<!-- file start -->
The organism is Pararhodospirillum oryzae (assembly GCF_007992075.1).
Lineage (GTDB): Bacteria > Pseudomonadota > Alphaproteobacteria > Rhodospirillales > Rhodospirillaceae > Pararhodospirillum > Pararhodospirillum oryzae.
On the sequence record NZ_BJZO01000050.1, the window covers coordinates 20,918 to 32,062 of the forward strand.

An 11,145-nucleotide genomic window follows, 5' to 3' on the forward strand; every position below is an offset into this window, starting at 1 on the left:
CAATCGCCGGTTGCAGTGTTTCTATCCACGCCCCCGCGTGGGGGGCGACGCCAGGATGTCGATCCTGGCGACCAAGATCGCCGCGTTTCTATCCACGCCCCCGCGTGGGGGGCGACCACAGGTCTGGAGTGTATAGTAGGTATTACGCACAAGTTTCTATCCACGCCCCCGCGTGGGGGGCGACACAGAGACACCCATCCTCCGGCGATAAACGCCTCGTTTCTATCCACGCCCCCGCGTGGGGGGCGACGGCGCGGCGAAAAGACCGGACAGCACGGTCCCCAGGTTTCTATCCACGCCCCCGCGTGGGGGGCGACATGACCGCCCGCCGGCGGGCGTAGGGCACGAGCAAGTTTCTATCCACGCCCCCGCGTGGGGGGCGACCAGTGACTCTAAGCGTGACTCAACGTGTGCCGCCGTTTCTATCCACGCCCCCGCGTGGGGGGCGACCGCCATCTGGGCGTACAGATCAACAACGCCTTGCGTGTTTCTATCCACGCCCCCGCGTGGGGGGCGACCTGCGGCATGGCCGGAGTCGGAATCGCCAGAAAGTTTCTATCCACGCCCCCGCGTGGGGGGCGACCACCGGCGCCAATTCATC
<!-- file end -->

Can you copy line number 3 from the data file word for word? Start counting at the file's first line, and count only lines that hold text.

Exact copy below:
On the sequence record NZ_BJZO01000050.1, the window covers coordinates 20,918 to 32,062 of the forward strand.